The US Environmental Protection Agency (EPA) has made a final determination to partially approve and partially disapprove the state of Utah’s regional haze plan to reduce haze-forming emissions affecting Arches, Canyonlands and seven other National Parks and Wilderness Areas protected as “Class I” areas under the Clean Air Act.
The EPA is issuing a federal plan that will require the installation of emission control technologies and reduce nitrogen oxide emissions from four electrical generating units at PacifiCorp’s Hunter and Huntington power plants in Emery County, Utah, by 9885 short tpy. The agency is also approving portions of the state’s plan addressing particulate matter emissions at these plants.
“EPA is taking action to cut harmful haze pollution at some of our nation’s most treasured and popular National Parks,” said Shaun McGrath, EPA Region 8 Administrator. “The steps included in this plan will rely on proven, widely used pollution control strategies used at power plants across the country, protect public health and improve visibility for those who visit our Western parks for years to come.”
The federal plan will reduce nitrogen oxide emissions and improve visibility conditions in nine Class I areas, including some of the nation’s most highly visited national parks. Visibility conditions at Canyonlands National Park, the area most impacted by emissions from the Hunter and Huntington plants, are estimated to improve by more than 3 deciviews. One deciview equals an incremental change in visibility perceivable by the human eye.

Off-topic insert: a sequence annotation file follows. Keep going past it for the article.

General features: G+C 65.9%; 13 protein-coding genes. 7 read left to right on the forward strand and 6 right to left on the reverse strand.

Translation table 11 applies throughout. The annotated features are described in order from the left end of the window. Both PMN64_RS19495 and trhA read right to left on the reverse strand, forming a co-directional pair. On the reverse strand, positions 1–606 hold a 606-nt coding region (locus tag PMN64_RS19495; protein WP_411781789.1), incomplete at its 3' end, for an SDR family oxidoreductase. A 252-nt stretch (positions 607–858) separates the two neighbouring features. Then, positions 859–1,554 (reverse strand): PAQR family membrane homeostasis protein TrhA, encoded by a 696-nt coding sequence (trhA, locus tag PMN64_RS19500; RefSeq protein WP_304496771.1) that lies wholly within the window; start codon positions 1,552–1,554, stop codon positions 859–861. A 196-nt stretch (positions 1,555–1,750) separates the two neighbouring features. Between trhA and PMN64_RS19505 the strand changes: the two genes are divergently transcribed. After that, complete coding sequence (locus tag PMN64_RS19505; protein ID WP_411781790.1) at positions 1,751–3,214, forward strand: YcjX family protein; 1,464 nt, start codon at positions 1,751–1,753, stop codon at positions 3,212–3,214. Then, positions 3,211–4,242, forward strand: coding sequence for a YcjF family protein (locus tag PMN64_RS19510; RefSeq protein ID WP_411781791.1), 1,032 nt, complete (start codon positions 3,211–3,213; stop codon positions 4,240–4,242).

The EPA’s assessment of the state’s regional haze plan included the review of visibility benefits, information on costs, other measures and the extensive feedback the agency received through public comments and a January 2016 public hearing. Following this review and the requirements outlined in the Clean Air Act, the federal plan will include the use of selective catalytic reduction (SCR) systems, a proven, cost-effective control technology, at the Hunter and Huntington power plants. The federal plan requires compliance, including the installation of emission controls, within five years.
Edited from press release by Harleigh Hobbs